The marketing people at Sony let me know that their new website designs have launched. They passed along two URLs that deal with high-resolution audio. The first features their entire line of hardware and some discussion about high-resolution audio. Click here to visit this new Sony site. The second focuses on sites that offer “high-resolution audio” content…or as the DEG, NARAS, and labels now call it “high-resolution music”. This continuing confusion of terminology is not going to make the subject any clearer. Click here to take a look at the content site.
I’m very pleased that Sony included iTrax in their list of places to acquire high-resolution music. In addition to my site, you’ll find a number of other digital music download sites. There’s ProStudioMasters, SuperHiRez, Blue Coast Records, Native DSD Music, Linn Records, Naim Label, and 2L. Notable omissions include HDtracks and PonoMusic. I can only guess why these services, admittedly the largest sites offering high-res transferred music, are included on the new Sony site. Maybe…just maybe…the chose to feature sites that are offering new recordings made using high-resolution audio equipment. Although, that would rule out the ProStudioMasters site, which is a basically a copy of HDtracks’ offerings. They sell the same catalog of major label content that has been transferred to big bit buckets as the other two.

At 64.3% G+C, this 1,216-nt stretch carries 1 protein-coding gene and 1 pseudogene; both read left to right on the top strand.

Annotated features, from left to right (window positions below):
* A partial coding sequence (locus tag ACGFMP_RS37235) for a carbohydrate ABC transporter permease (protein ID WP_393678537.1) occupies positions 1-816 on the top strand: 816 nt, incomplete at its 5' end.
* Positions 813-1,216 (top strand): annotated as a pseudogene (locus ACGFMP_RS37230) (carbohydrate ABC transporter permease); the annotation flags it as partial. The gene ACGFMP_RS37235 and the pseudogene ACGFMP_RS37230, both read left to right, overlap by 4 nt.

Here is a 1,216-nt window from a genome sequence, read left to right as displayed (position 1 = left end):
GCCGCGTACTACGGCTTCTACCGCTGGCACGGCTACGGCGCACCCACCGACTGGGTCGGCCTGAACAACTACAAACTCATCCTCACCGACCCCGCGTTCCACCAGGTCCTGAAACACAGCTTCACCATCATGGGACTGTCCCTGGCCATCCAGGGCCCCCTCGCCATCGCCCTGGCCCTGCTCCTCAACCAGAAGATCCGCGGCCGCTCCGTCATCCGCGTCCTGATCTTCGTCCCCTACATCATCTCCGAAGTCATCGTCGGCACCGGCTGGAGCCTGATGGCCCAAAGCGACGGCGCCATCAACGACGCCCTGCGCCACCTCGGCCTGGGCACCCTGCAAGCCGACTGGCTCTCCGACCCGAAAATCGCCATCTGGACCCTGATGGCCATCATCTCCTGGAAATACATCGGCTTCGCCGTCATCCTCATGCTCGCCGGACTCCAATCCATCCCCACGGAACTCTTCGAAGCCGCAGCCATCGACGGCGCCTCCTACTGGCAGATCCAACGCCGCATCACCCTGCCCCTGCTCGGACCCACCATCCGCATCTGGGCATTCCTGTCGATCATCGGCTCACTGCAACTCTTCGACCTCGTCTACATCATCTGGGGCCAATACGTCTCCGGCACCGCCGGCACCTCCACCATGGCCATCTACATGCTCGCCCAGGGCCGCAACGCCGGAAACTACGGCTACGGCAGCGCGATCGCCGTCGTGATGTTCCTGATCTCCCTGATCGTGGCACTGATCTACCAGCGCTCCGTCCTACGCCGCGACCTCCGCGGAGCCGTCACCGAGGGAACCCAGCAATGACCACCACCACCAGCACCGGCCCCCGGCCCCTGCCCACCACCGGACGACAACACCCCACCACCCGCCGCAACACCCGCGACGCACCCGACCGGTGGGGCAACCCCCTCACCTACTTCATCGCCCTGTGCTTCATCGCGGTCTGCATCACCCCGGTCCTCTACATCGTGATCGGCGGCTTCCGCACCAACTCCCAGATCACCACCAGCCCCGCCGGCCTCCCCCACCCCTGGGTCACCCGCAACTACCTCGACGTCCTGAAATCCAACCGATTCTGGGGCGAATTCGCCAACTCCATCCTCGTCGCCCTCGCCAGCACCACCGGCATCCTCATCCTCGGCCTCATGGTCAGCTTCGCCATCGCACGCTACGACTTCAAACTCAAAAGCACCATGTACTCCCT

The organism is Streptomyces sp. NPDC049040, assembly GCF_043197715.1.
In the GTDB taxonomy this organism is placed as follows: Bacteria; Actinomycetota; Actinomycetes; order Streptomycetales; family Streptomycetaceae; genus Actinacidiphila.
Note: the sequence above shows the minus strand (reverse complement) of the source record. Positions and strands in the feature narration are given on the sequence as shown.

Figure 1 – The section of the Sony site that highlights itrax. These are covers from some of our most popular and best sounding albums. [Click to enlarge]
I may have issues with Sony’s DSD technology and marketing push, but I’m very grateful that they are tilting to the right concept of new recordings. But the other site has the dreaded “resolution” comparison chart. You know the one…I’ve copied it below:
Figure 2 – A chart from the new Sony high-resolution audio website showing the relative qualities/resolutions of audio in CD-res and High-Res. [Click to Enlarge]
Why this type of chart continues to be used is a mystery (although I admit I’ve used similar graphics in the past and on this site…sorry). I even mentioned that this could be embarrassing…but there it is. What’s wrong with this image? It does seem to make sense on a simplistic level. An analog signal is nice and smooth…it’s a continuously variable analog audio signal. The images with the vertical slices and the icon of a clock are meant to show how the higher 96 kHz/24-bit system is visually more similar to the analog original than the CD res illustration.
Each digital representation uses vertical bars to show the energy available at each sample. They should be instead points of amplitude. At each sample, the vertical bars in the diagram, the amplitude value is measured. The closest available amplitude value (among the 65K or 17K available discrete values available) is then stored. These are the only values we know about in a digital conversion of an analog signal. An actual diagram is equally compelling.
I’ll show you an example tomorrow…got to make some more progress on the newsletter that I’m preparing. It’s all about the “Music and Audio” book.
To be continued…